Gov. Andrew Cuomo has signed into law the Randy Preston Road Salt Reduction Act – a bipartisan bill that is expected to help reduce road salt pollution and protect drinking water in the Adirondack Park.
The legislation creates an Adirondack Road Salt Reduction Task Force and Pilot Program. The new law establishes a salt-reduction pilot program from October 2021 through 2024 to test alternative measures already shown to work better and cost less than current winter road maintenance practices. Proponents of the new law say that highway safety remains the top priority.
The Adirondack Park is the largest park in the contiguous United States and is the largest intact, temperate deciduous forest in the world. It also includes 130 small, rural communities alongside protected wild lands areas.
The Adirondack Park contains more than 11,000 lakes and ponds, and more than 30,000 miles of rivers, brook and streams and is the source of most of the state’s rivers. The park’s hard bedrock, thin soils and steep slopes make it the place where road salt damage – like acid rain damage – is likely to appear first. Advocates of the law say lessons learned in the Adirondacks can be applied statewide in the years ahead.
The road salt bill was named in honor of the late Randy Preston, who served as Wilmington Town Supervisor until his untimely death from brain cancer a year ago. Preston helped to rally local government support for protecting the park’s drinking water, lakes and rivers from road salt.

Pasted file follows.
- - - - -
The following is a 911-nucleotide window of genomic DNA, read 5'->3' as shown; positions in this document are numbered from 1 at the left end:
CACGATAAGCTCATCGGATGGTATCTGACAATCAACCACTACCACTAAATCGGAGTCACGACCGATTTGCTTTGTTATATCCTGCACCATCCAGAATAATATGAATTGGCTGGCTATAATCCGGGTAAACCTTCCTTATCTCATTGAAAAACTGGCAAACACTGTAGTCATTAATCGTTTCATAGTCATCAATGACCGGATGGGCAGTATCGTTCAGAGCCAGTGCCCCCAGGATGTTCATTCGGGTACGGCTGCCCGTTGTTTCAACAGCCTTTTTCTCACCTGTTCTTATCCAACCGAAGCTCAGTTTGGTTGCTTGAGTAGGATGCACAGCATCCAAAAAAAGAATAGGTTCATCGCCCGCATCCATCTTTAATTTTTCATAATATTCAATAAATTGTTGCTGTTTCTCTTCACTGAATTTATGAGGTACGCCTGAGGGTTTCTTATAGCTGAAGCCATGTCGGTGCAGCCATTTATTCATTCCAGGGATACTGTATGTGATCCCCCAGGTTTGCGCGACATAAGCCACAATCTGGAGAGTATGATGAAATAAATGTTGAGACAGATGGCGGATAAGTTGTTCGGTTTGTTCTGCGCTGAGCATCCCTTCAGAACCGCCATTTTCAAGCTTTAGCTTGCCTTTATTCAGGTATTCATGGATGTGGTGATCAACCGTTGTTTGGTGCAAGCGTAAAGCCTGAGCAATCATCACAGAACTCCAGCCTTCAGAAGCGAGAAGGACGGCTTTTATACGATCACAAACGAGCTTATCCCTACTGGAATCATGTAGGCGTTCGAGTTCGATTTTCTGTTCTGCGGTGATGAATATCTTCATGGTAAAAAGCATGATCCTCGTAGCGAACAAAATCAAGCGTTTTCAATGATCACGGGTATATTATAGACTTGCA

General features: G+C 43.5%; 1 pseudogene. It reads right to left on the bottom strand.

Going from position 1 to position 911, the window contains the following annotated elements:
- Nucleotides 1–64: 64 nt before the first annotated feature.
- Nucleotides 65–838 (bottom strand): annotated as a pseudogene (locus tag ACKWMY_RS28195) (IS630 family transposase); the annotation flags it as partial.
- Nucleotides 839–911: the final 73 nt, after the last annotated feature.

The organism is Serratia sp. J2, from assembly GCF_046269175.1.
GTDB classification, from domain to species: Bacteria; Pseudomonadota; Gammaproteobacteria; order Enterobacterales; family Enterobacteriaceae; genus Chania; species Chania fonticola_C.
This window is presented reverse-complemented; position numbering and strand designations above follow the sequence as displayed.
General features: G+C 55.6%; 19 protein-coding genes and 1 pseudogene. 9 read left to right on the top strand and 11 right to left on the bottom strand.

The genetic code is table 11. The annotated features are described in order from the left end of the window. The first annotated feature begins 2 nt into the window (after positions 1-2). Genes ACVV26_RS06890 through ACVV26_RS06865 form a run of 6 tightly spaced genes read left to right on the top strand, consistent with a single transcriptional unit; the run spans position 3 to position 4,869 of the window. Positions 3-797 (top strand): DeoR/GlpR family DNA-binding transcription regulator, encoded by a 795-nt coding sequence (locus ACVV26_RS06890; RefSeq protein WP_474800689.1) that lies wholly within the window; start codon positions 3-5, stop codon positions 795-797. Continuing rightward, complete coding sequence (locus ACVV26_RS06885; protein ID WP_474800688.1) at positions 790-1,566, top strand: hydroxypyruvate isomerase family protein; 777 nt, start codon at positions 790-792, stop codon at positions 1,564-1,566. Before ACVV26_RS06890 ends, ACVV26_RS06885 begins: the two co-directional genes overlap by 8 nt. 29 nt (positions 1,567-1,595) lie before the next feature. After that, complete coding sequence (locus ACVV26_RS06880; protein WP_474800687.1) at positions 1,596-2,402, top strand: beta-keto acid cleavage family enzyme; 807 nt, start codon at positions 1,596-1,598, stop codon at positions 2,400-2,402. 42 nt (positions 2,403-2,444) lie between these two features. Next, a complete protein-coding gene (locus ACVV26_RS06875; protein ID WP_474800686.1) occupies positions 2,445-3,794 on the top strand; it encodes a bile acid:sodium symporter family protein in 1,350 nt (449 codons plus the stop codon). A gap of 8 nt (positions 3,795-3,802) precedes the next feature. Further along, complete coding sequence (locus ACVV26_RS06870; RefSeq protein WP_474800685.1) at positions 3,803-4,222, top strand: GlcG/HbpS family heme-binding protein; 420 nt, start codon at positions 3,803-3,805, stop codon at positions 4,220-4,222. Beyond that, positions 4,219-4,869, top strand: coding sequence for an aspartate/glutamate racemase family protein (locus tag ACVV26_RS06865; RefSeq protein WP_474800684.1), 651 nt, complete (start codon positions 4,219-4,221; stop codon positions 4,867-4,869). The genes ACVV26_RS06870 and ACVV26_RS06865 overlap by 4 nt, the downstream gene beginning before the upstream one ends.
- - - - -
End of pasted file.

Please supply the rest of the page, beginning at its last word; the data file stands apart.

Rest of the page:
In addition to damaging cars and roadways, road salt corrodes bridges and parking structures. Repair, maintenance and replacement of road infrastructure corroded by road salt costs are estimated to cost $18,563 per land-mile per year. Repair, maintenance and depreciation of motor vehicles from road salt corrosion amounts to an estimated $3,416 per lane-mile per year. As salt leaches into groundwater, it is making streams saltier in the summer and is releasing heavy metals and other toxins from sources that would otherwise remain harmless, the Watershed Institute’s tests have shown.
Preliminary results from pilot salt reduction efforts in the Lake George Region have demonstrated in excess of a 30% drop in salt expenses. Roughly $16 million is spent on road salt in the Adirondacks each year.
This new legislation directs the Dept. of Transportation and Dept. of Environmental Conservation and the Dept. of Health to cooperate in a three-year Adirondack Park wide road salt application reduction pilot.
According to the bill:
“The Task Force report and recommendations shall be due September 1, 2021. The task force shall recommend Adirondack state road winter maintenance practices to remediate salt contamination of our surface and ground waters.
“The Adirondack Road Salt Task Force recommendations for updated levels of service, best management practices, and road salt reduction targets shall guide the Departments of Transportation, Health, and Environmental Conservation in measurably reducing sodium and chloride levels in both surface and ground waters.”
The bill (S.8663-A/A.8767-A) was sponsored by Sen. Tim Kennedy, D-Buffalo, Sen. Betty Little, R-Queensbury, and Assemblyman Billy Jones, D-Chateaugay. Co-sponsors included Sens. Neil Breslin, D-Albany, Daphne Jordan, R-Castleton-on-Hudson, Joe Griffo, R-Rome, and Rachael May, D-Morrisville. The groups also thanked Senate Environmental Conservation Committee Chairman Todd Kaminsky, D-Long Beach, for his support as well as Assemblyman Dan Stec, R-Queensbury, Assembly Transportation Chairman Bill Magnarelli, D-Syracuse, and Assembly EnCon Chair Steven Englebright, D-Setauket.
The bill passed both houses of the Legislature in July.
Photo of Plow Truck courtesy NYS DOT.